Shadow on the Mountain recounts the adventures of a 14-year-old Norwegian boy named Espen during World War II. After Nazi Germany invades and occupies Norway, Espen and his friends are swept up in the Norwegian resistance movement. Espen gets his start by delivering illegal newspapers, then graduates to the role of courier and finally becomes a spy, dodging the Gestapo along the way. During five years under the Nazi regime, he gains—and loses—friends, falls in love, and makes one small mistake that threatens to catch up with him as he sets out to escape on skis over the mountains to Sweden.
Preus incorporates archival photographs, maps, and other images to tell this story based on the real-life adventures of Norwegian Erling Storrusten, whom Preus interviewed in Norway.
I have a big soft spot for WWII stories as my dad used to read lots of them to me when I was little and it sparked a, thus far, life-long interest in the subject. I’ve read lots of books, be it children’s books, fiction, or non-fiction, on the war in Western Europe, mostly from either a Dutch, British or American slant. I also know some about the events in South-East Asia as my grandparents were there, but beyond those territories I’m not terribly well-informed. So beyond the fact that they were occupied by the Germans, I didn’t really know what the war was like in Norway. When I saw Shadow on the Mountain on the Book Smugglers’ Radar, I knew this was a book for me.
Shadow on the Mountain tells the story of a teenage boy called Espen during the German occupation of Norway. Told rather episodically, the narrative covers five years running from October 1940 until February 1945; there are some links between the different periods, but because the book covers five years a lot of time gets skipped. While the book focuses on Espen, we also get chapters told from the point of view of Ingrid, Espen’s sister, and Aksel, one of the boys on Espen’s soccer team who joins up with the Germans. Espen and Ingrid are lovely and won’t let themselves be forced into acquiescing to German occupation without a fight, while Aksel is a haughty, ambitious and ruthless character, who aims to get a high position within the Nazi party whatever the cost. The author does try to humanise him, showing that he chose this path to take care of his mother and to fight against the Russians, who killed his father. Still, it doesn’t really take away from his unpleasant character and there is even a sense that his own mother is appalled at the choices her son makes. I also kept wondering at her, as there was a sense that she might not just disapprove of her son’s actions, but might even be using what he tells her to work against him. It was a reminder that people aren’t always what they seem to be; a theme that is reiterated by how Kjell’s story is told.
Espen is supported by some amazing characters. First of all, there is Ingrid, his little sister, who has the most indomitable spirit. She personifies the importance of even the smallest act of rebellion against the oppressor and the fact that kindness is always a good thing and will beget kindness. She brings some of the prisoners of war who are interned at a camp nearby food and in doing so, not only helps those poor starving souls in the camp, but also allows the author to make the point that not all German soldiers were evil, that a lot of them were no more than conscripted young boys, who had no more desire to be there than that the Norwegians wanted them there. Ingrid is joined by Tante Marie, the wise old woman who is Espen’s contact in the Resistance, Solveig, Espen’s girlfriend, who shows that no matter the circumstances people will fall in love regardless and the boys of Oleanna, who are part of Espen’s resistance cell.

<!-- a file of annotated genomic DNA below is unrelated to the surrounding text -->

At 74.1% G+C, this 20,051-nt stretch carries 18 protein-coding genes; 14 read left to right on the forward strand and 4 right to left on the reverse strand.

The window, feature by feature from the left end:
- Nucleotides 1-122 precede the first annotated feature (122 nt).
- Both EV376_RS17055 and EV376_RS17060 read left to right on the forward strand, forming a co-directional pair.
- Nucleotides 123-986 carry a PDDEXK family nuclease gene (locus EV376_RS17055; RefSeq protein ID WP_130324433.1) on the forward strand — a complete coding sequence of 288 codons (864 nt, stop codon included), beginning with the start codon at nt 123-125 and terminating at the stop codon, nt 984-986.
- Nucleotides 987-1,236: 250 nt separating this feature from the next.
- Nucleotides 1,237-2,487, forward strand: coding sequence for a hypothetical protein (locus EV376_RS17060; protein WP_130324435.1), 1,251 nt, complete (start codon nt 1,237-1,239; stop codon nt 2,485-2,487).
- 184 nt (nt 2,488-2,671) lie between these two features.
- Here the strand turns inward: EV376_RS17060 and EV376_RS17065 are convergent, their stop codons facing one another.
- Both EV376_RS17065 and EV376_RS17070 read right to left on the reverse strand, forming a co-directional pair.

Shadow on the Mountain doesn’t really have a plot with a beginning, a middle and an end. Instead, it gives us episodes and vignettes from Espen’s life during the war, showing us what it was like for regular people during the war. It is a story about doing what is right, about being brave in the face of danger and knowing that even small things can make a difference. The book shows the importance of compassion, kindness and humanity when confronted by inhumanity and horror. Most importantly, it shows that it isn’t always the people you expect it to be who turn out to be the heroes and that everyone can be a hero.
Since they weren’t included in my eARC of the book, I can’t comment on the archival photographs, maps, and other images, however, I adore the use of visual matter to support children’s stories. When I was a child I loved books with photos and pictures in them – I still do – and I know from watching the children in my surroundings and even my own two that visuals really help in keeping their attention on a book. So Shadow of the Mountain already gets a huge bonus for using them, but I can’t comment on how well they use them and what kind of photo’s are there.
Over the past six and a half decades there have been many books published recounting the history of the Second World War, but it’s a story that bears retelling time and again, as its lessons should never be forgotten. Shadow of the Mountain tells the story from an interesting new angle and shows us the importance of humanity and compassion. Its lack of straightforward plot lets it down a little, however its characters make up for it. The book will draw in its middle grade audience and hopefully inspire them to search out more war narratives or even read some of the important non-fiction out there for kids. This book wasn’t written for an adult audience, it was definitely written for kids, but if you are drawn to WWII stories, you might still enjoy this. Otherwise, it will make a great present for the middle grade or younger YA readers of your acquaintance.
This book was provided for review by the publisher.